Ready to Celebrate International Literacy Day?

It’s easy to take our literacy skills for granted, but being able to read, write and speak a language is for some people a privilege. At least 750 million individuals around the world are unable to read and write. 250 million children are lacking basic literacy skills.[1] This is a big problem, as humans generally need literacy and reading skills to succeed in education and beyond.

Get Ready Literacy Day


What is International Literacy Day?


UNESCO created International Literacy Day in 1967 to bring attention to this issue and it has been celebrated annually on 8th September ever since. The main event held in Paris includes an awards ceremony where UNESCO recognizes and rewards individuals and organizations who strive to improve literacy around the world.

International Literacy Day serves as a reminder of how important literacy is for individuals and society. It’s also a date to reflect on issues that arise with global illiteracy and the work being done towards the UN’s Sustainable Development Goals (SDGs).


This year’s theme


The theme for International Literacy Day 2019 is ‘Literacy and Multilingualism’. Multilingualism is where a person or group of people can use more than one language when communicating.

Multilingualism’s role in the world today will be discussed – both the benefits and implications. Without multilingualism, we wouldn’t be able to communicate on a global scale or understand different cultures.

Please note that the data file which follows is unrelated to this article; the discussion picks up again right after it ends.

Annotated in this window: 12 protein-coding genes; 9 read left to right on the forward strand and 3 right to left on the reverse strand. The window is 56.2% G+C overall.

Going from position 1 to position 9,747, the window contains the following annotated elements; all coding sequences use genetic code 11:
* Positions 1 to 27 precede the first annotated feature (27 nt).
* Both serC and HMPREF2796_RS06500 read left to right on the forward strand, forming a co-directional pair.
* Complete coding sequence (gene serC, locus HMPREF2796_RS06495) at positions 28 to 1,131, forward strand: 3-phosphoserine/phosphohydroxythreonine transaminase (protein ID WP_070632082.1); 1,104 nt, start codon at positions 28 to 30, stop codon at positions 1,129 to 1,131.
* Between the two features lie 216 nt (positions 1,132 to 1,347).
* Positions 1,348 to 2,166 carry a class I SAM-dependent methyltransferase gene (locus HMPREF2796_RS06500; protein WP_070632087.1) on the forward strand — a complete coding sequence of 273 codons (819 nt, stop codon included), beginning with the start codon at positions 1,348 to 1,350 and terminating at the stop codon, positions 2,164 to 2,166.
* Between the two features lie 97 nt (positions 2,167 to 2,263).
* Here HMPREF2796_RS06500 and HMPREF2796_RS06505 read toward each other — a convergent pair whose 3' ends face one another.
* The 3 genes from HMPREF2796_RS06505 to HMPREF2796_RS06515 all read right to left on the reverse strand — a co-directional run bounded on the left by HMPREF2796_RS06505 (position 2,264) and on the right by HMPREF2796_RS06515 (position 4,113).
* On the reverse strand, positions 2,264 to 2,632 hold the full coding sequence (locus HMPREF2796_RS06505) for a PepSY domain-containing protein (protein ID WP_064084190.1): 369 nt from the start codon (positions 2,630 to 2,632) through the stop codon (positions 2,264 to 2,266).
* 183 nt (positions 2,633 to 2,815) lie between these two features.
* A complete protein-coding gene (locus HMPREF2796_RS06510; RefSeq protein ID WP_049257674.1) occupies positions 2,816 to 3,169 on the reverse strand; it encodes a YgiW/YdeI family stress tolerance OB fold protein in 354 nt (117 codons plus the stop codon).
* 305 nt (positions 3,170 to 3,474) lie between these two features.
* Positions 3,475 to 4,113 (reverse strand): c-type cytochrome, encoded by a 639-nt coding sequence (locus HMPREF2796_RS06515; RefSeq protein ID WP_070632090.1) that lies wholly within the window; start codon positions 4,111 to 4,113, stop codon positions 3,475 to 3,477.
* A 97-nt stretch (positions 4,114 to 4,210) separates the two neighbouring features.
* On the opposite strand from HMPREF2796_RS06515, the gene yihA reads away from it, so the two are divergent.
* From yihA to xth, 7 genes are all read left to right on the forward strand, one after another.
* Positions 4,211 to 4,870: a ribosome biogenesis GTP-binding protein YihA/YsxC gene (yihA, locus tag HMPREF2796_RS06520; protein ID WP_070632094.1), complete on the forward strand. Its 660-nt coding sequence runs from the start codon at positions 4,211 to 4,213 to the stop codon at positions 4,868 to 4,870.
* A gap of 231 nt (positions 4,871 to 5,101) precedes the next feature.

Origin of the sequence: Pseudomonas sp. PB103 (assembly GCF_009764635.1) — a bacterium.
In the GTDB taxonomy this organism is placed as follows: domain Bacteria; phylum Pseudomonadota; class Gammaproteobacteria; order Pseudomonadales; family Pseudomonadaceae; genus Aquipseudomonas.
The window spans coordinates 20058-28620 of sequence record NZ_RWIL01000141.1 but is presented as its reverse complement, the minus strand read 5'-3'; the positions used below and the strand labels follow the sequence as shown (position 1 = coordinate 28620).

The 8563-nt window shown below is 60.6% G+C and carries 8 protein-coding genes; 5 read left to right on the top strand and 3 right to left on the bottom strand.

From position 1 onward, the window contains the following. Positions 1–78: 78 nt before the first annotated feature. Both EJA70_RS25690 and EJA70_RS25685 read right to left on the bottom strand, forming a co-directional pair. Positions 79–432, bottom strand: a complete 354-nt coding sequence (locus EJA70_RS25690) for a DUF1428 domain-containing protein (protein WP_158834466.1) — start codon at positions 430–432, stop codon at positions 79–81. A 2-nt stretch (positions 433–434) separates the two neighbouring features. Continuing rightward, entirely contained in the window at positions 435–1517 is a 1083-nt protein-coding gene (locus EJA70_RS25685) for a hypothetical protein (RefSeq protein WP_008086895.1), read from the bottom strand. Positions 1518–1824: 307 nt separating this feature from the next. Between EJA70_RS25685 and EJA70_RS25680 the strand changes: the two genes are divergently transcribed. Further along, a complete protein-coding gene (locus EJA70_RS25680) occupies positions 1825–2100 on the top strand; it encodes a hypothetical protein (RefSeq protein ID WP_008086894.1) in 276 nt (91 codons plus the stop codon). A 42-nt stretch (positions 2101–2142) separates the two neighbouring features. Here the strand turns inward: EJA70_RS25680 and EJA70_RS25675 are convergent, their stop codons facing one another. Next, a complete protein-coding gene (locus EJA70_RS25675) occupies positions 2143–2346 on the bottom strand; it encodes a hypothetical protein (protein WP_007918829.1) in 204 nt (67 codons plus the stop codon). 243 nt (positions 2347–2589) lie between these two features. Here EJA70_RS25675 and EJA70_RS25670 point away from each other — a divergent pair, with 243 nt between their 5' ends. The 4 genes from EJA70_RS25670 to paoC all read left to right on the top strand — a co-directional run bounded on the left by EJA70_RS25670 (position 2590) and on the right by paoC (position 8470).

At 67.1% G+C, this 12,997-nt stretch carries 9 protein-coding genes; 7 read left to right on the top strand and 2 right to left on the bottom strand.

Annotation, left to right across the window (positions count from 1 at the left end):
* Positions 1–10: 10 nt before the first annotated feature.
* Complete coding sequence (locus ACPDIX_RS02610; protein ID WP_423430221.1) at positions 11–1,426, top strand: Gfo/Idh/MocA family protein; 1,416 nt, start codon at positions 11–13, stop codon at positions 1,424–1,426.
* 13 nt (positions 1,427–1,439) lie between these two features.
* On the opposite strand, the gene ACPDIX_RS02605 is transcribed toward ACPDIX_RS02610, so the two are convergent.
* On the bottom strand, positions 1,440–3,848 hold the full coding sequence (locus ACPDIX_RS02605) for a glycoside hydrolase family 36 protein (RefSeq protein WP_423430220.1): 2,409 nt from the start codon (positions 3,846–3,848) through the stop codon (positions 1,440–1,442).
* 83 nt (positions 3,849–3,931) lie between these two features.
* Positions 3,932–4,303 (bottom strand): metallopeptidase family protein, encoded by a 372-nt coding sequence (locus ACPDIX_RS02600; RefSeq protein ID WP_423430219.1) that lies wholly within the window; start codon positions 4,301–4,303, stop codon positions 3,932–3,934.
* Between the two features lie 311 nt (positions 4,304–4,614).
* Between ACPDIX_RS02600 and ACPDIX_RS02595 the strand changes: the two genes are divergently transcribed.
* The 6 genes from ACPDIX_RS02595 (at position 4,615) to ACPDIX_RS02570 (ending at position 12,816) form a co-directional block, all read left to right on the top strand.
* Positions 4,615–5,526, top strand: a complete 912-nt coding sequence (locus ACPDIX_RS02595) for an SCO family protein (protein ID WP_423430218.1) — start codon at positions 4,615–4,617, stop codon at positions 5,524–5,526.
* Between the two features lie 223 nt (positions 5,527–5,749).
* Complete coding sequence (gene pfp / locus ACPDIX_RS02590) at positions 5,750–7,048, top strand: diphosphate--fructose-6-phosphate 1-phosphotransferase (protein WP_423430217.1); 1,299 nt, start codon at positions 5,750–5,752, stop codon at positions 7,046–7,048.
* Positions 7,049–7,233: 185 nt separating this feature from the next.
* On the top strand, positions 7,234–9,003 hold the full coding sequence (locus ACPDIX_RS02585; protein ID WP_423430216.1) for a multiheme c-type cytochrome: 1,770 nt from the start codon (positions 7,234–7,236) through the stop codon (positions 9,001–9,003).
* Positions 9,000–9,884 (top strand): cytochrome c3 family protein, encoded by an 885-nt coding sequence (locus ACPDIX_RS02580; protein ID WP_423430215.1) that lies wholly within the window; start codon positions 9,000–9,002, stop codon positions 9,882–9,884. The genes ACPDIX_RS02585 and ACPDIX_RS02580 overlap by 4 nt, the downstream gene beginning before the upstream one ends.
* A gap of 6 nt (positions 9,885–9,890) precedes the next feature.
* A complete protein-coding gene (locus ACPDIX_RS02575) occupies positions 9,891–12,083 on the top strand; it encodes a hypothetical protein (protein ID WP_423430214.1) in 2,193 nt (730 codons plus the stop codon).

Where multilingualism can provide learning advantages for children primarily in western societies, this isn’t always the case in developing countries. Children educated in a new language can take longer to develop their mother tongue. They also may display lower levels of basic learning skills and drop out of school early.

How to get involved:

  • Learn, discuss and share– research issues with illiteracy around the world, and what is being done about it. Build on the conversation and discuss with others who may be unaware.
  • Donate– books, time or money are all useful. Deliver any unused books to spaces that could benefit from them, such as schools or laundromats. Alternatively, you could be a Storytime volunteer at a local library or donate to relevant charities.
  • Follow– see the World Literacy campaign on social media and don’t hesitate to share their posts to help spread the word. Alternatively, visit to learn more.

Written by: Stephanie Butler.

Source: [1]UNESCO

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